Televisions, iPhones, and all things tech make up a huge chunk of the Christmas gift purchases this time of the year, and it can often be overwhelming to make sense of who’s telling the truth vs. who’s trying to pull the wool over your eyes and steal your money with shitty products. So allow me to help you out by shedding some light on your shopping list.
Yesterday I was walking down Saint Denis Street here in Montreal and it was so cold I didn’t feel like taking my leather gloves off to check my mail on my iPhone. So how does one press that tiny mail icon button without using their fingers? That’s where the nose comes in mighty handy. Yes, I got at least two strange looks from fellow pedestrians, but my nose did the trick. I suppose I could have bought some of those gloves custom designed to be usable on touchscreens, but they’re so damn ugly. Well, thanks to a new product available on the market you can now convert any pair of your gloves into touchscreen gloves simply by applying a few drops to the appropriate finger(s) and wait three hours. AnyGlove™ is about the size of a bottle of nail polish, and although it’s not permanent, the bottle is big enough that you should easily be able to get at least one season’s worth of touchscreening out of it. And the team at Cool Material said it best when they wrote: “We have no idea what kind of secret potion it’s made out of, but if we don’t have to wear shitty gloves that don’t work anymore then we don’t care.” Each bottle of AnyGlove™ comes in a 75ml size and costs $14.95. To purchase your own simply head over to Amazon.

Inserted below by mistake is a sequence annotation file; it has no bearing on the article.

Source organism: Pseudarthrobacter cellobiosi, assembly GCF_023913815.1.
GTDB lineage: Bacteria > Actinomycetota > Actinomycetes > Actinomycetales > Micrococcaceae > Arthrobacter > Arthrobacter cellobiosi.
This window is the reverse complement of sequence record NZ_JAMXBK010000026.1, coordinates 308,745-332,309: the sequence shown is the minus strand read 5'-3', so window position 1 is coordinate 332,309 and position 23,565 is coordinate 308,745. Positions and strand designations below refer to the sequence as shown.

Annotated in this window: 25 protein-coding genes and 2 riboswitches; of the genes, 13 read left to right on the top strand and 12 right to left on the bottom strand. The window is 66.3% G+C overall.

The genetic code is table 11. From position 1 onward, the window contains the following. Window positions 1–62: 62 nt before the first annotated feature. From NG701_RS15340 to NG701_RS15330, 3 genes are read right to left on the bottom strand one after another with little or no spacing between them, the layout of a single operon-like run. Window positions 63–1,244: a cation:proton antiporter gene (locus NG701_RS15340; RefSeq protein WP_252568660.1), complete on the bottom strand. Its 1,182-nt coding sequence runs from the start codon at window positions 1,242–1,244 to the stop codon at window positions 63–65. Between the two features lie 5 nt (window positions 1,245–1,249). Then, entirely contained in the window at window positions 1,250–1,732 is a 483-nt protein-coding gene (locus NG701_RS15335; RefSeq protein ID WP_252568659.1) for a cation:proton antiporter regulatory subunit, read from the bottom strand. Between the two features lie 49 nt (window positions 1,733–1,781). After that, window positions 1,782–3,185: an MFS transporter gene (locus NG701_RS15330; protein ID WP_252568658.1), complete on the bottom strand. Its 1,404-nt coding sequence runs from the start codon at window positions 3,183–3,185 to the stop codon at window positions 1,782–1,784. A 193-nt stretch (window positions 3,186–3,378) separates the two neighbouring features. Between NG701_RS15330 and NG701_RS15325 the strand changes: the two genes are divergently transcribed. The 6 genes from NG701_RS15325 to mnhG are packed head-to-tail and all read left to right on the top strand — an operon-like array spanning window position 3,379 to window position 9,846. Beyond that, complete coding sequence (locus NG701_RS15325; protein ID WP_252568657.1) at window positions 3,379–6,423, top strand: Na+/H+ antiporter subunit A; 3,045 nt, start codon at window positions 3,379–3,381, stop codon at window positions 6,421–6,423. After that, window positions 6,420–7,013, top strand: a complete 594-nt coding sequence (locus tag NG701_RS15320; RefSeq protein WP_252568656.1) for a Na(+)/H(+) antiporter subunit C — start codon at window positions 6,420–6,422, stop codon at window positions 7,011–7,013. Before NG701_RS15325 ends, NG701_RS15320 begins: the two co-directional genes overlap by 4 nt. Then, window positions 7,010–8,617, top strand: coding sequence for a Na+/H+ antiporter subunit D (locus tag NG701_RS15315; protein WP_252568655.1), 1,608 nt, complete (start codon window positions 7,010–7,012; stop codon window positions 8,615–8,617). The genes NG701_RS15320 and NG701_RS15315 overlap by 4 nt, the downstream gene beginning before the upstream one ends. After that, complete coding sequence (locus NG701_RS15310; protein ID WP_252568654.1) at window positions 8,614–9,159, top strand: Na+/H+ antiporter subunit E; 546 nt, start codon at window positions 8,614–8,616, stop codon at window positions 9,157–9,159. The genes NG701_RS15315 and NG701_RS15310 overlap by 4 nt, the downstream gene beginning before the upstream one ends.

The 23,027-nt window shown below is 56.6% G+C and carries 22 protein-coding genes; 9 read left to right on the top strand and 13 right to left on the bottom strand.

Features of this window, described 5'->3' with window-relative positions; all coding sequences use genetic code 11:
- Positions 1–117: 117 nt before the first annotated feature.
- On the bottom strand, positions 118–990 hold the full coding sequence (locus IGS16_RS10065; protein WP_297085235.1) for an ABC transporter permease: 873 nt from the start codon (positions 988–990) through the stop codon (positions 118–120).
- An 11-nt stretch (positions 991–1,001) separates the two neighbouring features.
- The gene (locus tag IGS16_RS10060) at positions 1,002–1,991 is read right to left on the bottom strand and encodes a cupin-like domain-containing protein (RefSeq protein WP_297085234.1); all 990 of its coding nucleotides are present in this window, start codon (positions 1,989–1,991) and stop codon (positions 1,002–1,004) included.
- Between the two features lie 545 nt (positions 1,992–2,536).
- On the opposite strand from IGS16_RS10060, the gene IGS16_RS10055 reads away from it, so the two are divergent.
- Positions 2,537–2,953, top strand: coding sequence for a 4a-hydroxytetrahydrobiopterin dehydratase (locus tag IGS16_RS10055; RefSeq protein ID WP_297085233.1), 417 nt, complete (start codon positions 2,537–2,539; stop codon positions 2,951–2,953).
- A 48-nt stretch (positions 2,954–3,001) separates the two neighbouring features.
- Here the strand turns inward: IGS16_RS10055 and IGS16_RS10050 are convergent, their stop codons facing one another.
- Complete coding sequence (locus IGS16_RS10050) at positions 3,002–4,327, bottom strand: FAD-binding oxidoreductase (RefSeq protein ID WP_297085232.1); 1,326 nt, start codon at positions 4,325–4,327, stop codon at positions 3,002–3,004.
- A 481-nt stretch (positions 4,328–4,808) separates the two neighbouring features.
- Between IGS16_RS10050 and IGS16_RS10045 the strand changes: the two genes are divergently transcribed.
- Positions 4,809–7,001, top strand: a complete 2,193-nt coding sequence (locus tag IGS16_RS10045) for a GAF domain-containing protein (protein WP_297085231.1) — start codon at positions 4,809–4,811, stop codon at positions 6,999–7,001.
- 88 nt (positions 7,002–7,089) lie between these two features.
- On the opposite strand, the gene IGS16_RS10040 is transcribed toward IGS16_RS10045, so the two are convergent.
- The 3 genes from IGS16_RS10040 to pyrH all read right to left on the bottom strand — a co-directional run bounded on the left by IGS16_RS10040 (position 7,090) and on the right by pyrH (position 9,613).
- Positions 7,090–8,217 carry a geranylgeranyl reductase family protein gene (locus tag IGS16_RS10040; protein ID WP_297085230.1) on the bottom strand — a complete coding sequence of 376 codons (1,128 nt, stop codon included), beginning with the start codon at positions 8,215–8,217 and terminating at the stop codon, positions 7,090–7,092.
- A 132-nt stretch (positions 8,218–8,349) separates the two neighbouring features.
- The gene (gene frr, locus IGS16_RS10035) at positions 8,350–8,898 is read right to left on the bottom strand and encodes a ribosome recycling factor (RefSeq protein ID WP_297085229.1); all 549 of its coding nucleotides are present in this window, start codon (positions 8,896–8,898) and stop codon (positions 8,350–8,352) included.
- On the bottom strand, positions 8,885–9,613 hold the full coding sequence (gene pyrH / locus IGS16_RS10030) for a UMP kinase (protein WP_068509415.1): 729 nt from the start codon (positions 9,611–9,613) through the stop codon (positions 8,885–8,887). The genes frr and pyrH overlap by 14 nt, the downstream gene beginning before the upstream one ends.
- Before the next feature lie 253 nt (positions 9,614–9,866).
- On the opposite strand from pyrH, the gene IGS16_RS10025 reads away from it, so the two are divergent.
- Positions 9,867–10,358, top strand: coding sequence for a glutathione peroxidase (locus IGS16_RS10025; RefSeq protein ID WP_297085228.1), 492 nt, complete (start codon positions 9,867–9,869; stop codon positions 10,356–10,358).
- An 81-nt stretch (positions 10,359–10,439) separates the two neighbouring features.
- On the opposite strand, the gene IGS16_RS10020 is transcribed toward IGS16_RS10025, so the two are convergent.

As you head out into the cold city streets with your trusty new touchscreen gloves, many of you will be using your iPhone map apps to find a reputable place to buy a new television — either for yourself or for someone you love. For many people, buying a new TV can be as confusing as buying a new computer, so earlier today on CBS This Morning Charlie Rose, Gayle King, and Norah O’Donnell sat down with CNET Senior Editor Scott Stein to break down everything you need to know about buying the right TV for the right price. One of the most valuable tidbits of information is what Stein reveals about those expensive HDMI cables we now have to buy — turns out you don’t need to spend more than the price of a latte to get a perfectly good HDMI cable.